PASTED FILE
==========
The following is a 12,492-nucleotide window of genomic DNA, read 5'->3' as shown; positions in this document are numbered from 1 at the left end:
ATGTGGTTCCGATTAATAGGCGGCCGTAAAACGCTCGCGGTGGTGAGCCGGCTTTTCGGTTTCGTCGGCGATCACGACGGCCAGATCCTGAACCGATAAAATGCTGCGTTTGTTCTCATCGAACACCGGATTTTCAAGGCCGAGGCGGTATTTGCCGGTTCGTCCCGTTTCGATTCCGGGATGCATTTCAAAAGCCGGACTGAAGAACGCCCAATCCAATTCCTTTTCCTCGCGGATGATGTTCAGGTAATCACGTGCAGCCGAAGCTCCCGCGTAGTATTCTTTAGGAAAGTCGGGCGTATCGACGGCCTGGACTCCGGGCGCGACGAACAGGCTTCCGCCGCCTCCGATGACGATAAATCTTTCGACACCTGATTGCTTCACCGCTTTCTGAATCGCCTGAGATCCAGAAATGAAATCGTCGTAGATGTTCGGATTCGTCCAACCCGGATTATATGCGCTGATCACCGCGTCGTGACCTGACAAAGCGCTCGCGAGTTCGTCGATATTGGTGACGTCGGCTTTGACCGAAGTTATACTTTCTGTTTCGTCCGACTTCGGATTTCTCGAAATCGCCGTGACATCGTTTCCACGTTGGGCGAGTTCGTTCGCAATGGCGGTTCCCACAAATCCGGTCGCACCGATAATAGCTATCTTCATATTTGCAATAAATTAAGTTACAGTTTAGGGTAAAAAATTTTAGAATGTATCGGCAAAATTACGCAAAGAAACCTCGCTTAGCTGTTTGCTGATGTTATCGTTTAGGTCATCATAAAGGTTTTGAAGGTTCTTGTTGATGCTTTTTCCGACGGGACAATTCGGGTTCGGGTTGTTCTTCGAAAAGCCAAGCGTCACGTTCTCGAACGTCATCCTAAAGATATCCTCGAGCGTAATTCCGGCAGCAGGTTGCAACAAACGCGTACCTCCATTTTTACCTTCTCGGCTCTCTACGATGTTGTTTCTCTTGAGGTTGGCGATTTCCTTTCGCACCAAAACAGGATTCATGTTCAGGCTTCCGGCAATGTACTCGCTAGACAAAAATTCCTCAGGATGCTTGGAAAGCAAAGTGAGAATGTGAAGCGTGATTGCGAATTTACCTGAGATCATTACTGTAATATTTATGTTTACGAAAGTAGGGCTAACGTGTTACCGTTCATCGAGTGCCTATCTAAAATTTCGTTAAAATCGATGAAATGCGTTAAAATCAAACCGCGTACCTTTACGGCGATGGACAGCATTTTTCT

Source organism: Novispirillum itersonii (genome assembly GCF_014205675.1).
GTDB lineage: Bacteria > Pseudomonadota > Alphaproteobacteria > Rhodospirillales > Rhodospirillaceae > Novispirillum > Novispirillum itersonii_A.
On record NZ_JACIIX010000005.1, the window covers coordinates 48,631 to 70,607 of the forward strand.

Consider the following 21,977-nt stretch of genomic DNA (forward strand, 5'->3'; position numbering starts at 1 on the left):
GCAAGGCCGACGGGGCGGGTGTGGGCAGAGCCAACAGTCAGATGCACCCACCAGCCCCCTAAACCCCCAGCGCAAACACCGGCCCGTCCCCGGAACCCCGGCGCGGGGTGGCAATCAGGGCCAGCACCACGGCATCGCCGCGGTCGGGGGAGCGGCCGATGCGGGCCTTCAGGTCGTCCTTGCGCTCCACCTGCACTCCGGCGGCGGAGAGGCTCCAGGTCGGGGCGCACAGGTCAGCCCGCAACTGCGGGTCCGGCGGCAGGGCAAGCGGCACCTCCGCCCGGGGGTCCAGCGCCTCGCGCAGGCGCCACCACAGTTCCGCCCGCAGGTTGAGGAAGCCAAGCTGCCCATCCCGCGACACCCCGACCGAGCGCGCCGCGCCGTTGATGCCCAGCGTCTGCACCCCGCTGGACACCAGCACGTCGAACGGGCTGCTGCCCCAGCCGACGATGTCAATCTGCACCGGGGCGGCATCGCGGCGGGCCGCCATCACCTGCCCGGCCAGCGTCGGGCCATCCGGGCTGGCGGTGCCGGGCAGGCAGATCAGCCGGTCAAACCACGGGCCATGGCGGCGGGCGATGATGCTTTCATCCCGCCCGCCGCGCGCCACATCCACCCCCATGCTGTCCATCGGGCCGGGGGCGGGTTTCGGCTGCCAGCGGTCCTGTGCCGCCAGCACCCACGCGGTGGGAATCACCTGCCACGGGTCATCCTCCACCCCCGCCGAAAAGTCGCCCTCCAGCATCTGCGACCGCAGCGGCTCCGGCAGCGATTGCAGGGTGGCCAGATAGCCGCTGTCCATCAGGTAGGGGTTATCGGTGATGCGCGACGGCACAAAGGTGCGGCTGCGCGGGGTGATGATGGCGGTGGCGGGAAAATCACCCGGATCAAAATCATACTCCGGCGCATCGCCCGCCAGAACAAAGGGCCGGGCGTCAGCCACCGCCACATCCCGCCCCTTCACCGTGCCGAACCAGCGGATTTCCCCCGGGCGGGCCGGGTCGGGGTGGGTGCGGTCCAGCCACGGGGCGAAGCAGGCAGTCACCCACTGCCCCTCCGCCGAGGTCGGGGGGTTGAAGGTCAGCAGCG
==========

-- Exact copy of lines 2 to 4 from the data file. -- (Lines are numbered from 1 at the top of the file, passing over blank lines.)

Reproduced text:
ATGTGGTTCCGATTAATAGGCGGCCGTAAAACGCTCGCGGTGGTGAGCCGGCTTTTCGGTTTCGTCGGCGATCACGACGGCCAGATCCTGAACCGATAAAATGCTGCGTTTGTTCTCATCGAACACCGGATTTTCAAGGCCGAGGCGGTATTTGCCGGTTCGTCCCGTTTCGATTCCGGGATGCATTTCAAAAGCCGGACTGAAGAACGCCCAATCCAATTCCTTTTCCTCGCGGATGATGTTCAGGTAATCACGTGCAGCCGAAGCTCCCGCGTAGTATTCTTTAGGAAAGTCGGGCGTATCGACGGCCTGGACTCCGGGCGCGACGAACAGGCTTCCGCCGCCTCCGATGACGATAAATCTTTCGACACCTGATTGCTTCACCGCTTTCTGAATCGCCTGAGATCCAGAAATGAAATCGTCGTAGATGTTCGGATTCGTCCAACCCGGATTATATGCGCTGATCACCGCGTCGTGACCTGACAAAGCGCTCGCGAGTTCGTCGATATTGGTGACGTCGGCTTTGACCGAAGTTATACTTTCTGTTTCGTCCGACTTCGGATTTCTCGAAATCGCCGTGACATCGTTTCCACGTTGGGCGAGTTCGTTCGCAATGGCGGTTCCCACAAATCCGGTCGCACCGATAATAGCTATCTTCATATTTGCAATAAATTAAGTTACAGTTTAGGGTAAAAAATTTTAGAATGTATCGGCAAAATTACGCAAAGAAACCTCGCTTAGCTGTTTGCTGATGTTATCGTTTAGGTCATCATAAAGGTTTTGAAGGTTCTTGTTGATGCTTTTTCCGACGGGACAATTCGGGTTCGGGTTGTTCTTCGAAAAGCCAAGCGTCACGTTCTCGAACGTCATCCTAAAGATATCCTCGAGCGTAATTCCGGCAGCAGGTTGCAACAAACGCGTACCTCCATTTTTACCTTCTCGGCTCTCTACGATGTTGTTTCTCTTGAGGTTGGCGATTTCCTTTCGCACCAAAACAGGATTCATGTTCAGGCTTCCGGCAATGTACTCGCTAGACAAAAATTCCTCAGGATGCTTGGAAAGCAAAGTGAGAATGTGAAGCGTGATTGCGAATTTACCTGAGATCATTACTGTAATATTTATGTTTACGAAAGTAGGGCTAACGTGTTACCGTTCATCGAGTGCCTATCTAAAATTTCGTTAAAATCGATGAAATGCGTTAAAATCAAACCGCGTACCTTTACGGCGATGGACAGCATTTTTCT

Source organism: Novispirillum itersonii (genome assembly GCF_014205675.1).
GTDB lineage: Bacteria > Pseudomonadota > Alphaproteobacteria > Rhodospirillales > Rhodospirillaceae > Novispirillum > Novispirillum itersonii_A.